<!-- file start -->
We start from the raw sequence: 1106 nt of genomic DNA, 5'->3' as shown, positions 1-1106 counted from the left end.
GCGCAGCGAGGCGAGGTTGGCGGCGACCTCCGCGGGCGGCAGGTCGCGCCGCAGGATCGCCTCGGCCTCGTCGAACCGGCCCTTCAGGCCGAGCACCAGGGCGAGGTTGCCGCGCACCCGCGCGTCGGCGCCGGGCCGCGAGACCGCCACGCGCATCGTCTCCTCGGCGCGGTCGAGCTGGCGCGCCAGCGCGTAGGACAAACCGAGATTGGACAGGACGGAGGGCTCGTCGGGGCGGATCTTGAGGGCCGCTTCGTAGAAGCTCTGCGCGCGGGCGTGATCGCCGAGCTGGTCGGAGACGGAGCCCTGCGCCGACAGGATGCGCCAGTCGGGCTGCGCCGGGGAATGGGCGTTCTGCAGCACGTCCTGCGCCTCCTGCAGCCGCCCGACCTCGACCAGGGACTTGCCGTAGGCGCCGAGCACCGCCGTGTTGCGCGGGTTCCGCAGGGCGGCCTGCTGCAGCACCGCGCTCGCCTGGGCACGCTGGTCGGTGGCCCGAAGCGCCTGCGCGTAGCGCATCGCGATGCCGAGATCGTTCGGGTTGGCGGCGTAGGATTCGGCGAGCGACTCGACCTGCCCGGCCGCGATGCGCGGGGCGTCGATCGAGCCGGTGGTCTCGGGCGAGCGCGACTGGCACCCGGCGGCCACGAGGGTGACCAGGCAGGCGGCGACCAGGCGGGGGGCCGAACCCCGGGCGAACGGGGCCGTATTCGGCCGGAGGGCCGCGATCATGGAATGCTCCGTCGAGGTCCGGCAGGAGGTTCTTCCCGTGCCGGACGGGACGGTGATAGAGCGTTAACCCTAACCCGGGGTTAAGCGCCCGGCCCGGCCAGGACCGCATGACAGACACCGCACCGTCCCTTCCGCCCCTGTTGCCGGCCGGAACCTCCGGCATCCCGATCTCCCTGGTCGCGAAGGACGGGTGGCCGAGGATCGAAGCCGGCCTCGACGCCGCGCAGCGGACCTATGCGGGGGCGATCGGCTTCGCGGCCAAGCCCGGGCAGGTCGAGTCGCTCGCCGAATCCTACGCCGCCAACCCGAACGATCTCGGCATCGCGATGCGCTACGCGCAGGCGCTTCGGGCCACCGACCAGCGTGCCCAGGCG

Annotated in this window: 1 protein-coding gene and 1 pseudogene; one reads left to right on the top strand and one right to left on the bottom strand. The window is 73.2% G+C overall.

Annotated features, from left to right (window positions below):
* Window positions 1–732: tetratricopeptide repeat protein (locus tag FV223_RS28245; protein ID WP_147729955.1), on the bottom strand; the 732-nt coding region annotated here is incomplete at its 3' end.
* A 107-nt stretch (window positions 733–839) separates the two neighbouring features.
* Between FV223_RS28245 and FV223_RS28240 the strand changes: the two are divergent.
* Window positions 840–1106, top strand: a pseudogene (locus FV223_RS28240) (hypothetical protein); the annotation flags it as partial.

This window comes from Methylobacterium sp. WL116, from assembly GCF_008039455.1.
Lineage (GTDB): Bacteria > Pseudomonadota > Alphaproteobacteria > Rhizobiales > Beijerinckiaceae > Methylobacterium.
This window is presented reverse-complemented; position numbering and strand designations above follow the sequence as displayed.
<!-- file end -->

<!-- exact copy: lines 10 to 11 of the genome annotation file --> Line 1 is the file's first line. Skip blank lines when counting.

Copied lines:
Lineage (GTDB): Bacteria > Pseudomonadota > Alphaproteobacteria > Rhizobiales > Beijerinckiaceae > Methylobacterium.
This window is presented reverse-complemented; position numbering and strand designations above follow the sequence as displayed.